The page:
Which makes the title of Jennifer Gilmore's debut novel, "Golden Country" (Scribner, 2006), especially apt. In her intricately plotted story, Gilmore deftly weaves fact into fiction as she traces the fortunes of three intertwined families of Jewish immigrants in early 20th century New York. The result is a compelling portrait of hopes, both realized and dashed, that explores questions of identity, self-invention, women's roles and the definition of success.
Embracing American culture in all its fluidity, the Brodsky, Bloom and Verdonik families navigate the tantalizing opportunities and surprising limitations of their new land. Solomon Brodsky escapes his shtetl-like neighborhood of Williamsburg by way of the mob, causing a keen sense of shame in his mother and younger brother, Joseph. Hardworking, dutiful Joseph ekes out a living selling household cleaning products door-to-door, but catapults to success when he invents the first cleaner miscible in both oil and water (which he calls Essoil, in tribute to his wife, Esther).
Neighbor and landsman Pauline Verdonik yearns to join Solomon in his new life of luxury; when she becomes his wife, she shares his success and exile from their families. Pauline's less glamorous, resourceful and plucky sister, Francis, marries the brilliant Vladimir Zworykin (another transplanted landsman), who later invents the foundation technology for television. Francis' long-held dream of stardom is first realized and then limited by her husband's invention, as she becomes the first star of Essoil's TV commercials.
Fellow immigrant Sarah Rosen Bloom is less lucky. Her theatrical ambitions are quickly defeated and she descends into alcoholism, even as her husband, Seymour, moves from salesman to gangster (under Solomon's wing) to Broadway musical producer -- miraculously surviving the transition back into "legitimate" business.
Moving back and forth in time, revealing deep ties strained by years of disappointment and resentment, Gilmore's story unfolds as an explication of why a marriage in the following generation -- between Miriam Brodsky and David Bloom -- is an emotional landmine for all.
While "Golden Country" is undeniably a Jewish story, Gilmore's characters move in decidedly secular worlds: theater, inventions, sales, crime. Like many immigrants before and since, these families seem to have shed all trappings of their religion when they set foot on Ellis Island (save for one shiva minyan that occurs late in the story).
Gilmore relates to her own Jewishness in much the same way. The writer, whose work has appeared in anthologies -- including the upcoming "How to Spell Chanukah," due out this fall -- grew up outside Washington, D.C. Although she attended religious school, Gilmore didn't have a bat mitzvah and characterizes her childhood home as "not very religious."
As an undergraduate at Brandeis University, Gilmore felt she "was probably the least religious person there, at least from this country." She became fascinated by "what made people Jewish.... I'd always felt 1,000 percent Jewish, but it obviously wasn't religious," she said.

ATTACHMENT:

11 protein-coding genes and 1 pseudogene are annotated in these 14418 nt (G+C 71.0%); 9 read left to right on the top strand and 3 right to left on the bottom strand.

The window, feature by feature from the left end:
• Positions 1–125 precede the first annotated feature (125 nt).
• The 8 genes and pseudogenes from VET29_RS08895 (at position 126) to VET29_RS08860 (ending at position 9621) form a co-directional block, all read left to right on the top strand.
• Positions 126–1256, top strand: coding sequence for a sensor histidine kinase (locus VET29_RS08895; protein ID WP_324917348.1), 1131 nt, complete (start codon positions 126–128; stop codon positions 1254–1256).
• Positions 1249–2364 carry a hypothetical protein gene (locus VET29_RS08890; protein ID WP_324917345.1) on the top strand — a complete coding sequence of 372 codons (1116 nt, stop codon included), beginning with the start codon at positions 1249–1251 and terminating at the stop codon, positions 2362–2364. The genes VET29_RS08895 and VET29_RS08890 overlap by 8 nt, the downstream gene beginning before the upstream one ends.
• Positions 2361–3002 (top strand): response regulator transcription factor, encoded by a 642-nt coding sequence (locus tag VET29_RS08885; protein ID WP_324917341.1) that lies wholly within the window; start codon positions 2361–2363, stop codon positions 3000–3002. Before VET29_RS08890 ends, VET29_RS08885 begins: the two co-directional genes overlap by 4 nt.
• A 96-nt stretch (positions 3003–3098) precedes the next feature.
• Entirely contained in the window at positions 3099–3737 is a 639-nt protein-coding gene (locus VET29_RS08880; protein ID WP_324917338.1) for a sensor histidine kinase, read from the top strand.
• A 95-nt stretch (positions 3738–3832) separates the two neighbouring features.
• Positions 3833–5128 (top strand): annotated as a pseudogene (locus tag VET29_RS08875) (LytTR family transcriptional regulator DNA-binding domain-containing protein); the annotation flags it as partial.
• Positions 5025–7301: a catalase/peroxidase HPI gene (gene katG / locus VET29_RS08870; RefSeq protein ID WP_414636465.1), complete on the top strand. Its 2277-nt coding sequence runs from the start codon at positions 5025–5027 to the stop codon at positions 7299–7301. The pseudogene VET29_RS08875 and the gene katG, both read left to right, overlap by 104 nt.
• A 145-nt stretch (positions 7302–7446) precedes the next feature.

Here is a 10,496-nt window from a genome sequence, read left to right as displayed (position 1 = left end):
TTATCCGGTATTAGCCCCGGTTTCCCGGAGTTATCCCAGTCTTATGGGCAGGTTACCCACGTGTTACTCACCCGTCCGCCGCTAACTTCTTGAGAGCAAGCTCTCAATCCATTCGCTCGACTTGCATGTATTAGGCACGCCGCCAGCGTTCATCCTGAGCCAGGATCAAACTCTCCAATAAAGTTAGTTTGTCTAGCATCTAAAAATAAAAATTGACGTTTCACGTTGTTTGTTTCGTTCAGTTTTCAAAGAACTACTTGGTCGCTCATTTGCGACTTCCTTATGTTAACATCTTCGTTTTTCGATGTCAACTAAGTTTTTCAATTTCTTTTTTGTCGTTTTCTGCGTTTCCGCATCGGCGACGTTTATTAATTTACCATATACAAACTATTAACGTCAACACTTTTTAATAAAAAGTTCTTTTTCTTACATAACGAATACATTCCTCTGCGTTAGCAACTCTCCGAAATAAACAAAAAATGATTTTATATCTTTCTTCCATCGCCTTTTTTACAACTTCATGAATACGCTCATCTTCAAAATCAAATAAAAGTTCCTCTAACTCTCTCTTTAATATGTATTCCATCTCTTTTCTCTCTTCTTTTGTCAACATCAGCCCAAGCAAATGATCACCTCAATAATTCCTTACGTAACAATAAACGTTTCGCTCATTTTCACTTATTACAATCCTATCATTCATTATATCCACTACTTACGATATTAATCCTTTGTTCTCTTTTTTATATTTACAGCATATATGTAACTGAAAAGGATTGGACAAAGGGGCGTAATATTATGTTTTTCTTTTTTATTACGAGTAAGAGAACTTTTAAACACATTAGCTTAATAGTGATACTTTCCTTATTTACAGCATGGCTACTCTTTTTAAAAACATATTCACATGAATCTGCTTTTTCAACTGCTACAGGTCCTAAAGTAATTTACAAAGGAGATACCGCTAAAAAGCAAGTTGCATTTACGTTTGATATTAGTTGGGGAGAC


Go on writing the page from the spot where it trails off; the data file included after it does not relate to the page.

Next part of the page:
While in graduate school at Cornell University, Gilmore saw her experience mirrored in many of the books she read in Jewish American fiction classes. Pursuing her master's of fine arts degree and teaching courses of her own design, Gilmore's academic work merged with long-held interests as she studied the myriad ways Jewish identity was being defined in America -- through ethnicity, culture, humor, even stereotypes.
"I wanted to deal with those tropes -- money, noses, intellect -- that are typically 'Jewish,'" Gilmore said. In addition, "everyone in my family was Jewish, and I was always fascinated with their stories."
Gilmore enjoyed a close relationship with her grandparents when she was growing up, and was "especially interested in their experiences as immigrants in America," she said. After the death of her maternal grandmother, with whom she'd been very close, the family discovered years' worth of scrapbooks and diaries.
"My grandmother had been this amazing, hilarious storyteller," Gilmore said, and the writings she left behind captured her vibrant spirit. She had kept meticulous records of her daily life and thoughts, including details of her courtship with Gilmore's grandfather, Sid. "Every day they went out, she'd mark with a star. Some days, three stars. I never found out exactly what that meant," Gilmore said teasingly.
The intimacy of her grandmother's diaries helped Gilmore create the female voices in her novel.
"I loved their inner lives," she said, and she wanted to show how they struggled with desire and ambition, even if they had been largely thwarted.
But while she "originally had written a lot from [the women's] point of view," over time Gilmore felt she needed to take out some of their self-expression "because of the time period they lived in." Ultimately, Gilmore said, "I knew that seeing their lives through their son's or husband's perspectives was more appropriate."
Among her grandmother's effects, the family also found a self-published book titled, "Just the Two of Us." It had been written by the widow of the man (a distant relation, as it turned out) who invented the household cleaner Lestoil, which became the inspiration for the novel's Essoil. Like Gilmore's grandmother, this woman wrote about her romance with her husband, but she also wrote about how they'd come to America from Eastern Europe, invented a time-saving household product and become rich.
"I became interested in how that generation came over and invented things that people used in everyday ways -- Sweet N' Low, depilatory cream [invented by a rabbi in Portland, Maine] -- things that changed our everyday lives," Gilmore said.
She had also long been fascinated by questions of success and failure, of how we define those terms and how they in turn define us.
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